Richard Russo | Fiction, 1996
Perversely, I finished it. It was in large part because I was confined to the house with the Air Quality Index in the 500’s. Thanks to the breath-stealing wildfire smoke, I finished it. However, I didn’t enjoy it at all.
The novel's main character is Donald “Sully” Sullivan, who is stuck in bad luck, as an unemployed construction worker with an arthritic knee that has him on disability, with a truck that is dying, a long-time mistress he doesn’t know what to do about, friends and a lawyer who are not very bright, and an estranged son, Peter, whose marriage is falling apart. And three odd grandsons. He does have an interesting relationship with his spry octogenarian landlady and eighth-grade teacher, Beryl Peoples (okay, I admit to a little bias in her favor due to her cool name).
Nobody’s Fool is mostly men expressing their caring for one another through negative humor. Sully, as the protagonist, does manage to pull himself out of this way of communicating occasionally, especially with the women in his life and his grandson, and you cheer him on every time he does so. Truthfully, I fell in love with Sully eventually. He kept trying to be human. In the end, however, there is no conclusion or obvious growth or resolution.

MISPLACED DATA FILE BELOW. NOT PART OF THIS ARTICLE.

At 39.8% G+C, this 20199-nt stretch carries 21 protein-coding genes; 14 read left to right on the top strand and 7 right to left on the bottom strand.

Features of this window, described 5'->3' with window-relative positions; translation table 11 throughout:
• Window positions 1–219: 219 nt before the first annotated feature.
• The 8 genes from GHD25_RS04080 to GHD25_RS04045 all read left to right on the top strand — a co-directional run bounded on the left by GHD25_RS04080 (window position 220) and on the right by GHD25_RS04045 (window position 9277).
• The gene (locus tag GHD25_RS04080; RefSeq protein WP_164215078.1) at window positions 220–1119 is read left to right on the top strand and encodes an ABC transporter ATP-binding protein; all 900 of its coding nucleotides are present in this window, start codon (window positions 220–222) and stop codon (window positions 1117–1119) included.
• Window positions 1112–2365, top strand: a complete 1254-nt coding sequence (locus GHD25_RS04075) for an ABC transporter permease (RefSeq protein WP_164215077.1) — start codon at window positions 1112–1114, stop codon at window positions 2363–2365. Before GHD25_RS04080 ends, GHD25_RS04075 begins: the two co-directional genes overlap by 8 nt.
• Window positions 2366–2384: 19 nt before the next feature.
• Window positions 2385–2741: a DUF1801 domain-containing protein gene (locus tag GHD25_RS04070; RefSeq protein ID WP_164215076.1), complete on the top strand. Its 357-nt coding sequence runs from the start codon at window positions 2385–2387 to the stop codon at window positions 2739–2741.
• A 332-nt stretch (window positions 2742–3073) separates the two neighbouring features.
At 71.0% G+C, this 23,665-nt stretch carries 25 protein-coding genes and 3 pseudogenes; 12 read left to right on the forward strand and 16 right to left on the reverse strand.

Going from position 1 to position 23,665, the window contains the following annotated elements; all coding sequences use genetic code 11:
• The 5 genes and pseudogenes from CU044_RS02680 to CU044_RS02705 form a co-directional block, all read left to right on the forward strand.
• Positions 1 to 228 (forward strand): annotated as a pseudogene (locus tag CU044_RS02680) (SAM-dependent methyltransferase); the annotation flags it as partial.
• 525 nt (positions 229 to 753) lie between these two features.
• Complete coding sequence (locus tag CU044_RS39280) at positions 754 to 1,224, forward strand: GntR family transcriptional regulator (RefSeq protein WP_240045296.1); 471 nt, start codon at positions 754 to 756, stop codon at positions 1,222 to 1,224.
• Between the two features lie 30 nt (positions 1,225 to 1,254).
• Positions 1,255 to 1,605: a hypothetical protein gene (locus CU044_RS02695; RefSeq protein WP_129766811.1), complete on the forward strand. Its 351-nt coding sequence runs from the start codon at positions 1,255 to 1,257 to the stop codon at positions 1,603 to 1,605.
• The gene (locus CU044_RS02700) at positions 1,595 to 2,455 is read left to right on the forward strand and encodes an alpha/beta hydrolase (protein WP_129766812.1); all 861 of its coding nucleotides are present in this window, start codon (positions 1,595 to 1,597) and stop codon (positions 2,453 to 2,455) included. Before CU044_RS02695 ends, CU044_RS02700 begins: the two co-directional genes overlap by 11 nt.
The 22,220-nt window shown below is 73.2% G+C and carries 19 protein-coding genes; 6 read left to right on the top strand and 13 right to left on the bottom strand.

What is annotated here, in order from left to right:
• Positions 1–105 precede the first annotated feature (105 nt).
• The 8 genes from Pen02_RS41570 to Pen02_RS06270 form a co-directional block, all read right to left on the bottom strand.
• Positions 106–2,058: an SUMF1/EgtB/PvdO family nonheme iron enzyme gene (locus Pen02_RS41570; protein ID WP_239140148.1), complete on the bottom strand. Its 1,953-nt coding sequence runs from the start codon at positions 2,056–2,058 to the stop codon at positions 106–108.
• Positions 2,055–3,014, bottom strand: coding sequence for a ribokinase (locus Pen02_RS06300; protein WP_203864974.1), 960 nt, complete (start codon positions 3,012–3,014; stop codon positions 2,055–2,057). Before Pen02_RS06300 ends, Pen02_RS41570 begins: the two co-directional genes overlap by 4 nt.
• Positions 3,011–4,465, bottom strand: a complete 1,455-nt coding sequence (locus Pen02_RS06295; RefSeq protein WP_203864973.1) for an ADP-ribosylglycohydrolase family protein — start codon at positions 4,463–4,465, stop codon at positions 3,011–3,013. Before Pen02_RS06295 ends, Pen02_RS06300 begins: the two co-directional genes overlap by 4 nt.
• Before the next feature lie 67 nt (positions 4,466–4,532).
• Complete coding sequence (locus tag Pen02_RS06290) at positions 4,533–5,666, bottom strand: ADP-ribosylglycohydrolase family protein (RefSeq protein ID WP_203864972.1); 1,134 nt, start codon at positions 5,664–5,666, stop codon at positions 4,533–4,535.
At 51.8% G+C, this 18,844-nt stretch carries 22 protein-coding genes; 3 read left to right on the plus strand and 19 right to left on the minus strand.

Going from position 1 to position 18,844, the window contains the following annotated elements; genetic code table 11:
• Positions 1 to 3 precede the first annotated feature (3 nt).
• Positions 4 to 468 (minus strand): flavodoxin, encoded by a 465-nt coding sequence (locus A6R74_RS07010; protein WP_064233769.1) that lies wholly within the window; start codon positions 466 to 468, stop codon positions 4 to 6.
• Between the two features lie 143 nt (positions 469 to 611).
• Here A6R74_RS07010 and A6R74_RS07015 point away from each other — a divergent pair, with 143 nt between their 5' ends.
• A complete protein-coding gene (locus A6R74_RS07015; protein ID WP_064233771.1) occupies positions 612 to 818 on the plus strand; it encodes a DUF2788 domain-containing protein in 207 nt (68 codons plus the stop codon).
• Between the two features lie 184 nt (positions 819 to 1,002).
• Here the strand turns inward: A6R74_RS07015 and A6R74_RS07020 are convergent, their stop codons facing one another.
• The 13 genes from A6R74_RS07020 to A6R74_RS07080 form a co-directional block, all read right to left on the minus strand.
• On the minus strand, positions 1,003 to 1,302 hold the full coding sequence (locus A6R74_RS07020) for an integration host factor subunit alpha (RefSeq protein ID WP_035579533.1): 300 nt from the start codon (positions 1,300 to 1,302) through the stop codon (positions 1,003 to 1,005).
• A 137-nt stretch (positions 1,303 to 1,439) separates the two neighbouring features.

Sometimes I read reviews of books when I am partway in, if I am having difficulty either understanding the book or appreciating it. I did that with Nobody’s Fool and learned that Publisher’s Weekly loved it; felt it was “biting wit and potent insight” about blue-collar people in a small New York town. Kirkus was not so positive: “Russo's third <novel> is a slice of small-town life: thick slice, big cast, much bustle, but no story line, no climax, no epiphanies.”
I felt this compulsion to read this book, and I don’t know why. I struggled throughout its 549 endless pages. I know it is supposed to be funny (here I go again) but I did not find it funny to hear/read the interactions between not-very-smart men who often don’t understand a plethora of words or phrases, and who don’t get jokes, and who don’t know how to communicate, and who are decidedly not self-aware, and who are taken advantage of, and who devise their own wiles for surviving in a difficult world. I just didn’t find these interactions laughable. I found them tragic and difficult. Somehow, I was engaged enough to keep reading, all the way to the very end, but I cannot recommend this book.